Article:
An artificial intelligence (AI) algorithm created by NYU School of Medicine researchers distinguished between two forms of lung cancer with 97 percent accuracy, according to a new study published in Nature Medicine.
Adenocarcinoma and squamous cell carcinoma are two cancer types pathologists struggle to identify from one another without testing, according to the study. The AI method could detect if an abnormal version of six genes associated with lung cancer were existent in cells, all without gene testing.
Targeted therapies that only work against cancer cells with specific mutations have gained traction. For example, nearly 20 percent of patients with adenocarcinoma have a mutation that can be treated with approved drugs, according to the study. However, genetic testing verifying those genes can take weeks.
"Delaying the start of cancer treatment is never good," said senior author Aristotelis Tsirigos, PhD, in a statement. "Our study provides strong evidence that an AI approach will be able to instantly determine cancer subtype and mutational profile to get patients started on targeted therapies sooner."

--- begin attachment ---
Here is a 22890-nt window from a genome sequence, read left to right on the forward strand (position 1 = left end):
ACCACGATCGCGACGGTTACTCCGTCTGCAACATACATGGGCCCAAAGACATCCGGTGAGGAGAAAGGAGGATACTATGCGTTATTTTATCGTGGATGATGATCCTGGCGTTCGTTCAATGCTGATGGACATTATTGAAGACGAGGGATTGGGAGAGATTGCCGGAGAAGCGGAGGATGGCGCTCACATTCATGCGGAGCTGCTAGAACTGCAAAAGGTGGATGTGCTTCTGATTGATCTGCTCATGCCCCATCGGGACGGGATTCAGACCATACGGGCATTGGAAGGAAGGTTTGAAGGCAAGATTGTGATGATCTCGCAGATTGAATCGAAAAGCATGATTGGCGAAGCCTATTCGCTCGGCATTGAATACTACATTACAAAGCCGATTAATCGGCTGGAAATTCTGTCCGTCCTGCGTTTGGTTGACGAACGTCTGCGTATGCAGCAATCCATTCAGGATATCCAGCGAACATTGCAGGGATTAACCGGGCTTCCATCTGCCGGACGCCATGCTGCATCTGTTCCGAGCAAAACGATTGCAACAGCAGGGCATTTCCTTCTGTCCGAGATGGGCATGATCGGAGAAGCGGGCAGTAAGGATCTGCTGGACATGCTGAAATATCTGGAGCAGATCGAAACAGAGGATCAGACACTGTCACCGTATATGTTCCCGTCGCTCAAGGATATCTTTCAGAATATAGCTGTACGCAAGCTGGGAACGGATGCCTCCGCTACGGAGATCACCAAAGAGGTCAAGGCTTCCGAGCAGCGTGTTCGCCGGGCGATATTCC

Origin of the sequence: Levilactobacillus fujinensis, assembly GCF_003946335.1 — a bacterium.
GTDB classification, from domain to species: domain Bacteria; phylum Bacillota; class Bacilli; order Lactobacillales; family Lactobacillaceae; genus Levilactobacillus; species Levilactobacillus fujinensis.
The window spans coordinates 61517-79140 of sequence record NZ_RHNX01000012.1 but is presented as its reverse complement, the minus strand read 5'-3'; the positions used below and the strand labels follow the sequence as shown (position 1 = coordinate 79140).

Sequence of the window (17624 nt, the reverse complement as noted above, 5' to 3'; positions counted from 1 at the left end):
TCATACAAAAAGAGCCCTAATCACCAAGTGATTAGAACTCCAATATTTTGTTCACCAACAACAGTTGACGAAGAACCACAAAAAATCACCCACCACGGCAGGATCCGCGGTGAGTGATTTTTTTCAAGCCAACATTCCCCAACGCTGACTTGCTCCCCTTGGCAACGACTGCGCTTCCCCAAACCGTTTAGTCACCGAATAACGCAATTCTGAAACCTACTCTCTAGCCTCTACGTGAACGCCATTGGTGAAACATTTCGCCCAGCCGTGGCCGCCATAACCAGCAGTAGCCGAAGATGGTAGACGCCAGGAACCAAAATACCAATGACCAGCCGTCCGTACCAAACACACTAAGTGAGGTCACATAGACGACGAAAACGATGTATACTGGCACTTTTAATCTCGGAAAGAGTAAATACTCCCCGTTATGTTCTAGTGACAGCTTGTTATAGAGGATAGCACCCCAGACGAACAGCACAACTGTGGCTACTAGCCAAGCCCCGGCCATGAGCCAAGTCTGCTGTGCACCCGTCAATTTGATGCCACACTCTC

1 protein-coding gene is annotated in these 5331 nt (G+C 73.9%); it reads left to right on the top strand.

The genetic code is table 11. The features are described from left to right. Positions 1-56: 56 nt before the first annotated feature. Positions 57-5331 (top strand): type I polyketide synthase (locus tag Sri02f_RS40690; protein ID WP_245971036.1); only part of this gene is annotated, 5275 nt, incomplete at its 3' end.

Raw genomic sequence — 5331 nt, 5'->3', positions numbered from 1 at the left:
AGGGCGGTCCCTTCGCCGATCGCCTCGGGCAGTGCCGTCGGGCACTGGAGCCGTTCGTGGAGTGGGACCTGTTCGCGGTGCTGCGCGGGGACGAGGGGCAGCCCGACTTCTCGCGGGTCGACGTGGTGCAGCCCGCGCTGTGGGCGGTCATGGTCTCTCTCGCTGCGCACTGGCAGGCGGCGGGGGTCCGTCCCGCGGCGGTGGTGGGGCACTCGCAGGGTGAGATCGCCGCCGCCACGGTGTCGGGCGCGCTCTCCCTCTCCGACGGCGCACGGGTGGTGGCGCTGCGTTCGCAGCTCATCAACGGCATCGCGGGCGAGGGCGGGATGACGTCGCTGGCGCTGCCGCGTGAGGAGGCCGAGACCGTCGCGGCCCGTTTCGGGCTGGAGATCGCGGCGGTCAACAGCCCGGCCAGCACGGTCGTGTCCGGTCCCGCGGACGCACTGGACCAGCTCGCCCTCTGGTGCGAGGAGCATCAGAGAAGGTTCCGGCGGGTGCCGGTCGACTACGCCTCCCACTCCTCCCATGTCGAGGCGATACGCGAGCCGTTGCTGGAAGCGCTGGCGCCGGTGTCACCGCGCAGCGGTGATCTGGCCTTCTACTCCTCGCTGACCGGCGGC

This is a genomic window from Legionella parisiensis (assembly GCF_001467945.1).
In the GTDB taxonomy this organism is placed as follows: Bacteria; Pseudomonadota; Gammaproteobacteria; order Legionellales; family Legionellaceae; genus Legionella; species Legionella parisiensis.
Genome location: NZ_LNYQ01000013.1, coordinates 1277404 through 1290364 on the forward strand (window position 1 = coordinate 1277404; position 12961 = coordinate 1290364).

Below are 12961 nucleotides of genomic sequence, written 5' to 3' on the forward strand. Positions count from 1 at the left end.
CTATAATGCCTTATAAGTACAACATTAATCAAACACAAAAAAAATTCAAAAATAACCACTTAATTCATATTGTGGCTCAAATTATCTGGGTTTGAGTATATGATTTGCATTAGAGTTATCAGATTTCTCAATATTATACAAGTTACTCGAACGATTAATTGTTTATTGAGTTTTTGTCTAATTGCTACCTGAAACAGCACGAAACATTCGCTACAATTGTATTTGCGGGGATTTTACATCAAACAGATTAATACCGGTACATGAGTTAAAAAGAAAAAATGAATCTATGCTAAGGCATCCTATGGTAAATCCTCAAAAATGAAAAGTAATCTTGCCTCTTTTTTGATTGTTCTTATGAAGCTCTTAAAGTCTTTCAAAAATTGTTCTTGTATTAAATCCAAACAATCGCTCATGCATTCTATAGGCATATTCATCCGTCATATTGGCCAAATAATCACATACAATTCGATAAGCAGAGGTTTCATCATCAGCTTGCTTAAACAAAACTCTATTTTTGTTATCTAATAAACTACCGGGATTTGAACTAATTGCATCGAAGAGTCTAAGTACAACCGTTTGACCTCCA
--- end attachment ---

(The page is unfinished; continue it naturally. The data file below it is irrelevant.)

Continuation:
Tsirigos and colleagues trained Google’s Inception v3 deep convolutional neural network to study pathology slide images from the Cancer Genome Atlas database.
Results showed 45 of the 54 images misclassified by at least one pathologist were correctly identified according to cancer type by the AI algorithm. Additionally, half of the small percentage of tumor images misclassified by the AI platform were also wrongly identified by pathologists.
According to the authors, their results demonstrate AI’s ability to lend a second opinion to complicated diagnostic cases.
"In our study, we were excited to improve on pathologist-level accuracies, and to show that AI can discover previously unknown patterns in the visible features of cancer cells and the tissues around them," said a corresponding author on the study Narges Razavian, PhD. "The synergy between data and computational power is creating unprecedented opportunities to improve both the practice and the science of medicine."